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June marks the 80th anniversary or the discovery and excavation of the Anglo-Saxon ship burial at Sutton Hoo, one of the most important archaeological finds of the 20th century.in this episode Hugo and Sushma discuss all things Sutton Hoo with Sue Brunning, including a look at some of the less blingy objects in the burial. Sushma also takes a tour of our free exhibition ' reimagining Captain Cook: Pacific perspectives' (open until 4th August) with the show's curator Julie Adams.

Henry Flynn talks about the Object of the month – a Dr Who banknote – and Francesca digs deep into the archives to find more stories from Sutton Hoo.

Jun 05 2019

55mins

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Rank #4: The Museum podcast episode #1: Buckets of the British Museum

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This month presenters Hugo and Sushma chat with Ceri Ashley who is coordinating the brand new endangered material knowledge project, a project dedicated to preserving the more intangible aspects of human culture and with Nick Kendall one of the longest serving members of staff at the Museum who knows the buildings of the Museum inside out.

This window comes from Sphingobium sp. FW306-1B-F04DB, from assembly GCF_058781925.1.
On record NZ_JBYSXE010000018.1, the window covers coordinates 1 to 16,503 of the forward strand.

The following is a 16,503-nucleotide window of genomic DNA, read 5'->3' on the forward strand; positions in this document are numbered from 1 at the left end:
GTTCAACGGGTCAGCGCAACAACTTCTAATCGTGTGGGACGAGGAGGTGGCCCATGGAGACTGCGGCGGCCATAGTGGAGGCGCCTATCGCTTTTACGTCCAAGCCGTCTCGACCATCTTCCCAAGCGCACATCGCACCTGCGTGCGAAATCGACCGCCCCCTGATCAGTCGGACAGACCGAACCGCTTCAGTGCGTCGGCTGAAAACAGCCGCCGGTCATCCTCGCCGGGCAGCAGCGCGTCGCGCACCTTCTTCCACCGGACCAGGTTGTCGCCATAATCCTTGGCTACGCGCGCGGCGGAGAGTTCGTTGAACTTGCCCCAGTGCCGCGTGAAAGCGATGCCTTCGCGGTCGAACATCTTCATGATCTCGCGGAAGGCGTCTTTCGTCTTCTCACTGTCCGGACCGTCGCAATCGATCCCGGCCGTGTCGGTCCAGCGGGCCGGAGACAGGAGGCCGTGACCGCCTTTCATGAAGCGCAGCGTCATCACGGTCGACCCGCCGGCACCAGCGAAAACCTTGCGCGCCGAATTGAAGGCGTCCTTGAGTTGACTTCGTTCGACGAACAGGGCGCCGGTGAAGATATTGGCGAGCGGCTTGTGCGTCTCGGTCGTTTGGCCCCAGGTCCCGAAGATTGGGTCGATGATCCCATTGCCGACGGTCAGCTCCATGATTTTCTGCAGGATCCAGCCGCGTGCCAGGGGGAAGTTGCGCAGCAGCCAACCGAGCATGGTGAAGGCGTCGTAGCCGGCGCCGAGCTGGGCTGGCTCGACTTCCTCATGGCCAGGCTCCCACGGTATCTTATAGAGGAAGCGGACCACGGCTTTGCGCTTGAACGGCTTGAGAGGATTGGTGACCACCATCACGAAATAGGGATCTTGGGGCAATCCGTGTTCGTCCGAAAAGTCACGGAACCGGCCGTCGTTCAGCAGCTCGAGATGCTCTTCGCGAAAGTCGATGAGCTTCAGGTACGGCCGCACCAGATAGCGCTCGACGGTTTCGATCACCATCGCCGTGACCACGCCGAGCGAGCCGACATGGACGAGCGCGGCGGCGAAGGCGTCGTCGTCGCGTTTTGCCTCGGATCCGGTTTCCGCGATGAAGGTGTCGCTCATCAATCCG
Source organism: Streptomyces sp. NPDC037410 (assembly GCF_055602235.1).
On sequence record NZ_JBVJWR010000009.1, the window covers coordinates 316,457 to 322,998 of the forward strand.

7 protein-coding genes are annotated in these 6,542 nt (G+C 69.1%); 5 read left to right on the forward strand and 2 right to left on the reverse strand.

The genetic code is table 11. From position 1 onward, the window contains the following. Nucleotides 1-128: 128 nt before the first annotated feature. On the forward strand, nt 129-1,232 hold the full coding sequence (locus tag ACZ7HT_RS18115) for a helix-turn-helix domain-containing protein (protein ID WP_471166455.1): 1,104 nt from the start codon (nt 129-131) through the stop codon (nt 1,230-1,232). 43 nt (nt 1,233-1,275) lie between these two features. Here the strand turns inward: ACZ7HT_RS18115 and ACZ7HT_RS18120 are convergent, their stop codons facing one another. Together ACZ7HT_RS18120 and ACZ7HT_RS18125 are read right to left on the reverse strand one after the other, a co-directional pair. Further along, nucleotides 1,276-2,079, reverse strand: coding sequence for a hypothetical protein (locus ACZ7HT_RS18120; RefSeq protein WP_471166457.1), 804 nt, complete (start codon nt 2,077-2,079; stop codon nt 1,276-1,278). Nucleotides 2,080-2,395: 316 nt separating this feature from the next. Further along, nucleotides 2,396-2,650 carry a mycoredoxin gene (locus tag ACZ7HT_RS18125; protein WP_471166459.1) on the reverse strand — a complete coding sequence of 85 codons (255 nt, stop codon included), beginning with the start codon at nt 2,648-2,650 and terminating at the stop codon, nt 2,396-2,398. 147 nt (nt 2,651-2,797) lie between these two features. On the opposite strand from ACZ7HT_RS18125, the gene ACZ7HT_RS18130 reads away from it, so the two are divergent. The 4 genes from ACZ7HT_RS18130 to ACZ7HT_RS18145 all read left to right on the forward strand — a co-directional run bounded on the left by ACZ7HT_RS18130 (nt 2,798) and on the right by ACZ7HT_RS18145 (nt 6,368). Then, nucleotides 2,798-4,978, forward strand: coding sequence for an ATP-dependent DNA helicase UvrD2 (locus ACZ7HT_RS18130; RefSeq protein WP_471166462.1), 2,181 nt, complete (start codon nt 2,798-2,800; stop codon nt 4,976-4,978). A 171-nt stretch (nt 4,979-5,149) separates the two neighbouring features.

Francesca Hillier introduces the archives and tells us about a strange new find that has been presented to the archives.

Object of the Month is the Aylesford bucket presented by Julia Farley, curator of British and European Iron age collections

Apr 03 2019

44mins

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Rank #5: The Museum podcast #2: Dirty dishes, poison and black goo…

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In this month’s episode, scientist Kate Fulcher discusses her research into ancient Egyptian coffin residue – otherwise known as ‘black goo’ – and Leonora Baird-Smith talks poison, gold, and marzipan as she delves into the complex world of collections care.

Francesca Hillier produces some unexpected finds from the archives relating to Montague House (the original building that housed the British Museum collection) and, for Object of the month, Jamie Fraser explains why sometimes it’s really useful to NOT do the washing up.

May 01 2019

1hr 2mins